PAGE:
John Cornelius Christensen papers, 1912-1948

4 linear feet

Assistant secretary, 1914-1931, and controller, 1931-1944, of the University of Michigan. Correspondence, financial reports and studies, speeches, articles, and other papers relating to the business office of the University, the American Council on Education, and the General Education Board; also financial studies on various colleges and educational institutes.

The collection includes correspondence, speeches, and other materials relating to his career in Kansas and at the University of Michigan. Some of the files relate to his activities with the Association of Business Officers of the State Universities and College of the Middle West. There are a few photographic portraits.


Douglas D. Crary papers, 1943-2003 (majority within 1965-1973)

21 linear feet

Papers of Douglas D. Crary (1910-2005), professor of geography at the University of Michigan, Ann Arbor City Council member, and active participant in numerous civic and community affairs, particularly those related to development and planning. The series in the collection are: Municipal Affairs; University of Michigan; Political Affairs; Huron River Watershed Council; Community Activity; Ann Arbor Planning Commission; Clippings; Miscellaneous local activities; and World War II activities.

The personal papers of Douglas Crary reflect his public activities rather than his private life. The papers have been divided into nine series: Municipal Affairs, 1962-1976; University of Michigan, 1965; Political Affairs, 1964-1970; Huron River Watershed Council, 1965-1973; Community Activity, 1981-1988; Ann Arbor Planning Commission, 1965-1977; Clippings, circa 1965-1980, Miscellaneous local activities; and World War II activities.


James J. Duderstadt Papers, 1963-2016 (majority within 1970-1996)

28.5 linear feet — 2215 digital files

Nuclear engineer, professor and eleventh president of the University of Michigan (1988-1996), leader in efforts to transform the University of Michigan, and higher education generally, into a culturally diverse, financially secure, and technologically advanced institution. Collection consists of both paper and digital documents, including speeches, presentations, writings and images. Portions of the collection are restricted. This collection represents the "personal papers" of president Duderstadt. Other material relating to his presidency is located in the record group "University of Michigan. President."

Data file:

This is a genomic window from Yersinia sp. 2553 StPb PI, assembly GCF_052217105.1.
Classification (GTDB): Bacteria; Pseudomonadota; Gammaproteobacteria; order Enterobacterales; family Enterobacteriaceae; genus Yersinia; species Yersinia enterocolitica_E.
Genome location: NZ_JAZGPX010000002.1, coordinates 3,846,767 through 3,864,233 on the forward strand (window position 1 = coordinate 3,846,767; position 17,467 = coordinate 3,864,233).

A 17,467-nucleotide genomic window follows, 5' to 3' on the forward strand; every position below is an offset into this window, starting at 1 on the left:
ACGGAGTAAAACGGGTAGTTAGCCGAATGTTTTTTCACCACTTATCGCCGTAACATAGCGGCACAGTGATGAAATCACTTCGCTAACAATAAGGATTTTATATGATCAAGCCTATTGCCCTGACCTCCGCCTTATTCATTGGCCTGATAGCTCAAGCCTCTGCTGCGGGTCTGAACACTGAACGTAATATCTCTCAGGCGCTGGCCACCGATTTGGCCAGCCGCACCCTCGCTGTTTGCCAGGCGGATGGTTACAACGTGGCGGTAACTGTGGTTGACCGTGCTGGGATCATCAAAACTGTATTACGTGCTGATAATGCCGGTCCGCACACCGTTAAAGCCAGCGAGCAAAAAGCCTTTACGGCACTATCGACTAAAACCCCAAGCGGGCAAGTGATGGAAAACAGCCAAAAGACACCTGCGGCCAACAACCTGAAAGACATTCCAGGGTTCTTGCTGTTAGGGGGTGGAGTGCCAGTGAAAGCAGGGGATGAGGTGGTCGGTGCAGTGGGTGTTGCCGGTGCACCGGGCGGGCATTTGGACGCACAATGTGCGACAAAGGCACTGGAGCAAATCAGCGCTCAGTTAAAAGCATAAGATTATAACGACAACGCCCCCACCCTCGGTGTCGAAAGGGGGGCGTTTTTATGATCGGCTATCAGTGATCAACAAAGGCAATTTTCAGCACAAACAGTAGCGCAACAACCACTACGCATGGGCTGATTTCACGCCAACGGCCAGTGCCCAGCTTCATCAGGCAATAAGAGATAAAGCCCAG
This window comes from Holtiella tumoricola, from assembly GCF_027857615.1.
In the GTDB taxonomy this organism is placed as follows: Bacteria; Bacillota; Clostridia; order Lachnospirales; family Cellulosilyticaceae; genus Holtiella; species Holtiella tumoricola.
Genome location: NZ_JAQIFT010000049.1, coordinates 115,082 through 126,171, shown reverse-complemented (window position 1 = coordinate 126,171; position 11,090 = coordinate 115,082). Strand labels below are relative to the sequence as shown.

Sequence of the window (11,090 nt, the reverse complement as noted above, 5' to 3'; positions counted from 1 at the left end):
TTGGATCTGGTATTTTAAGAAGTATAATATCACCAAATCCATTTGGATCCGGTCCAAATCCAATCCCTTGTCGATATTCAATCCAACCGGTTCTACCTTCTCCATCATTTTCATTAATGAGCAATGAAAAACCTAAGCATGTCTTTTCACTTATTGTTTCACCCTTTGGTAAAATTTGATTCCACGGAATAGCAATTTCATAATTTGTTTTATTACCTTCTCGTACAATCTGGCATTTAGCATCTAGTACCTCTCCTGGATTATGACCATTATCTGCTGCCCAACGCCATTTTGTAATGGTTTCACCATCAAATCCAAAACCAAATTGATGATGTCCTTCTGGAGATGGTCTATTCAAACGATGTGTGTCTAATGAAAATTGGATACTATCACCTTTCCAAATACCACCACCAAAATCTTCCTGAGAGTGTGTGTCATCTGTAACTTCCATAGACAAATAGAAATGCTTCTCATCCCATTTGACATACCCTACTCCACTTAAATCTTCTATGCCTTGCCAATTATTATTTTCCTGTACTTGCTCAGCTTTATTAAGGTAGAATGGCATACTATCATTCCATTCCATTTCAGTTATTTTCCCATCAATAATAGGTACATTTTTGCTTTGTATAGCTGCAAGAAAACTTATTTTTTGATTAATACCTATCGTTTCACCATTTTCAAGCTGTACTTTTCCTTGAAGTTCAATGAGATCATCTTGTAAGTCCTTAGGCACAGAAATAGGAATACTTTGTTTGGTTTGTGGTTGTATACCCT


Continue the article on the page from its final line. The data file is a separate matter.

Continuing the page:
The James J. Duderstadt papers span the years from 1963 to the present, although the bulk of the material covers 1970 to 1996. The collection, consisting mainly of Speeches, Position Papers, and Presentations, effectively documents Duderstadt's vision, agenda, and planning process. There are two subgroups in the collection: Paper Documents and Digital Documents.

The Paper Documents subgroup is comprised of thirteen series: Biographical / Background Material, Speeches and Accompanying Material, Computer Printouts of Speeches, Position Papers, Publications, Presentations, Correspondence, Research, Topical Files (Pre-Presidency), Teaching, Presidential Transition Files, Strategic Planning, and Diaries and Notebooks. It includes a few papers from his years as engineering dean and his term as provost, along with a substantial amount of material from his years as professor of nuclear engineering and as president of the university.

A second subgroup, Digital Documents, is comprised of material created and maintained in electronic form (utilizing a number of software programs), and is particularly strong for representing Duderstadt's entire term as president of the university. The subgroup includes eight series: Speeches, Idea Files, Strategy, Position Papers, Presentations, Write Files and Legacy Files. The digital files of speeches and position papers frequently contain various and well-organized iterations of key documents. Of particular note are the Strategy Files, which hold substantial planning documents, many designed to encourage and promote vigorous response to change at many levels within the university. The subgroup also contains a series of Digital Images, most of which appeared in the 1996 publication Rebuilding the University: 1986-1996.